I grant that the president has significant influence over international affairs, although less than [David] Goldman seems to be believe. The president also has some control over benefits and the budget. The size of the debt, however, depends substantially on the condition of the economy, over which the president’s influence is far more limited that either candidate lets on.

But does Goldman really think that significant numbers of Americans are going to go back to church, have more kids, or recover their belief in the superiority of our culture if Mitt Romney is president? If so, Spengler’s pessimism conceals a truly extreme optimism about the consequences of politics.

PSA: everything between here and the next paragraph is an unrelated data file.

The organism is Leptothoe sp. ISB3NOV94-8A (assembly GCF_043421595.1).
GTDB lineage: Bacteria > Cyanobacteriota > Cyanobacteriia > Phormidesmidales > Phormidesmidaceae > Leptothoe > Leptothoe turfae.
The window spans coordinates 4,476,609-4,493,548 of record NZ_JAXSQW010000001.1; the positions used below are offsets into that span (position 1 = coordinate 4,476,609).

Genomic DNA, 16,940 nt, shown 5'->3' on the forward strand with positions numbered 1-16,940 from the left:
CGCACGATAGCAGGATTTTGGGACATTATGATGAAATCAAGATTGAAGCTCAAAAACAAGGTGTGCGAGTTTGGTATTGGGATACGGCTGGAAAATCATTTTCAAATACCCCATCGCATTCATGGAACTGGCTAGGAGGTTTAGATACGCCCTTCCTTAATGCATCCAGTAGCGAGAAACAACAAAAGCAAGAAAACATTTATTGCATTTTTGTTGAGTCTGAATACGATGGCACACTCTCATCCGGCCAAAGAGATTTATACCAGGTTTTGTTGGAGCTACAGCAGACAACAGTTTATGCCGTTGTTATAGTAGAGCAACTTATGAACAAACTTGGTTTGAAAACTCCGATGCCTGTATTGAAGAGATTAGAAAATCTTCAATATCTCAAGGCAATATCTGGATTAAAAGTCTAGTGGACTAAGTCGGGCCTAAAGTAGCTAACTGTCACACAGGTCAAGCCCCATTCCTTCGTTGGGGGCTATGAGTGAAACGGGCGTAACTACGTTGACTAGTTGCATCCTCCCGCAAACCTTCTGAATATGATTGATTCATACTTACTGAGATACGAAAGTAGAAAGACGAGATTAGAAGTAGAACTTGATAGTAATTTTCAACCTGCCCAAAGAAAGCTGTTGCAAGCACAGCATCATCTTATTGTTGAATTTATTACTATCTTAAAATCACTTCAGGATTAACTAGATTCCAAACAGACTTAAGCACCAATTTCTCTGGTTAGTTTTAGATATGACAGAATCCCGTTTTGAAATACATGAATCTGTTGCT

I wouldn’t bother responding to Goldman’s overestimation of politics if it did not exemplify the annexation of American conservatism by the Republican Party. According to the defenders of this annexation, the fate of the country depends on the fortunes of Republican candidates, especially for president. But the truth is, the occupant of the White House doesn’t matter very much to many of the problems that conservatives care about. Politicians are rightly held responsible for specific policies. But the nation’s cultural health depends on us.